Chinese as a heritage language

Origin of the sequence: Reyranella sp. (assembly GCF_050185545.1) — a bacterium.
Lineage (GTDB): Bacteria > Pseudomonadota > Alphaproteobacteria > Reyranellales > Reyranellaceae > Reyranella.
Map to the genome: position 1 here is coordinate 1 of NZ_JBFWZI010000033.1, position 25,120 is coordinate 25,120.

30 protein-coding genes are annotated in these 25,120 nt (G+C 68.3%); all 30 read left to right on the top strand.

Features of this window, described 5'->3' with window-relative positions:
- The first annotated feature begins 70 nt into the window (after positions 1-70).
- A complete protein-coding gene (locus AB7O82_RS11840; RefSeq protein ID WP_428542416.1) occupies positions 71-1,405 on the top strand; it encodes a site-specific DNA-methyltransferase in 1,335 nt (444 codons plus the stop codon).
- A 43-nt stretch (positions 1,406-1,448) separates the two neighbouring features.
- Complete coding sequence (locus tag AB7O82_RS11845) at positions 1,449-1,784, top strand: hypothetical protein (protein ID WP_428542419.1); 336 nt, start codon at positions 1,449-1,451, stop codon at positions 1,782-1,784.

Chinese as a heritage language - Instructor: Dr. Agnes He...